It astounds me that NSW and Vic irrigators who use stone age flood irrigation delivered by ditches (some of which are nearly as wide as the Murrumbidgee), have the gall to call for less environmental water, ensuring continued environmental degradation of the MDB, rather than move into the 21st century with all the benefits of centre pivot and lateral move systems.

  15. @Ikonoclast
    Definitely suited to vineyards, orchards and some vegetable growing, especially in greenhouses. Poor use of water is less likely when growing these crops anyway.
    It is broadacre cropping where most inefficient irrigation practices and low $/ML occur such as pastures, rice and cotton. Pipelined delivery infrastructure and large traveling irrigators will help.

  16. Israel is doing fine despite having only a fraction of the amount of water (per person) as Australia, and at a cost that is insignificant for a rich country. Drip irrigation + using recycled water in agriculture.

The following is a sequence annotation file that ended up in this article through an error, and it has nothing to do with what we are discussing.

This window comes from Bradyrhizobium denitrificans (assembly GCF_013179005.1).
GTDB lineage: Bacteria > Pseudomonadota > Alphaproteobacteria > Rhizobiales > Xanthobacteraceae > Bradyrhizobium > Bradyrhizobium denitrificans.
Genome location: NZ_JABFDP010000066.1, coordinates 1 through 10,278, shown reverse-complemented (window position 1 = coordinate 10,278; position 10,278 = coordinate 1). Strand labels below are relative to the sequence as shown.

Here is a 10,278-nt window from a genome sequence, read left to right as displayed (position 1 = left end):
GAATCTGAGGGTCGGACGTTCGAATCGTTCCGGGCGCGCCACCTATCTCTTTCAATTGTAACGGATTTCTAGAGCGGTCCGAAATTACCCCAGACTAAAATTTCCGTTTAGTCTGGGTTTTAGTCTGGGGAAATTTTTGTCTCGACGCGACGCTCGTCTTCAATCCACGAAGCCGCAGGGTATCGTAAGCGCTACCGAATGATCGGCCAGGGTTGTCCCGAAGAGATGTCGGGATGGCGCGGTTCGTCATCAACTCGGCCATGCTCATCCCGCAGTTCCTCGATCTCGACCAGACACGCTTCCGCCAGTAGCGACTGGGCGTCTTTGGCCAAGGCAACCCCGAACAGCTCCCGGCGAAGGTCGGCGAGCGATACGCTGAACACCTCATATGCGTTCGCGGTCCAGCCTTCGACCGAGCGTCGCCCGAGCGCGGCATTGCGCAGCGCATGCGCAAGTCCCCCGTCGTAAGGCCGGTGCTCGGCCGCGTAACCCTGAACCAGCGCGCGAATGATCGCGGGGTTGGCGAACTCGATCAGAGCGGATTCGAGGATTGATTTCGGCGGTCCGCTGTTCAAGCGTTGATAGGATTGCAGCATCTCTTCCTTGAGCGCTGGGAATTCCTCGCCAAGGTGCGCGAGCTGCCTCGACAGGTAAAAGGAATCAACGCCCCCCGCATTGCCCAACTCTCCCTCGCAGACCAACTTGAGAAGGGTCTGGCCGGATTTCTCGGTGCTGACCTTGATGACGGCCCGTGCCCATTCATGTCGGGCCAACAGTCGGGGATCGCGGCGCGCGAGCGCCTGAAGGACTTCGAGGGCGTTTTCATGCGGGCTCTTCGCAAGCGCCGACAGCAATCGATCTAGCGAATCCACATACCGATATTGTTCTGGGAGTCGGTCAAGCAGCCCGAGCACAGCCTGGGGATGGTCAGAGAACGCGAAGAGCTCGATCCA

17. Just a heads-up, but israeli official figures are prone to using multiple, conflicting definitions of “israel” that render any aggregates and averages kind of meaningless and useless. You should be extremely careful using them to support any kind of point as they may not be able to bear the weight.

    Specifically: israeli economic performance looks vastly better than it actually is because large swathes of the population and economy living under israeli authority is excluded.

    [remember: systemic problems in a set of figures will not be revealed by examining that set of figures. You need to look externally for verification — numbers do not prove their own reliability — and “externally” for “official government statistics” is “anecdotal evidence”.]

  18. @Collin Street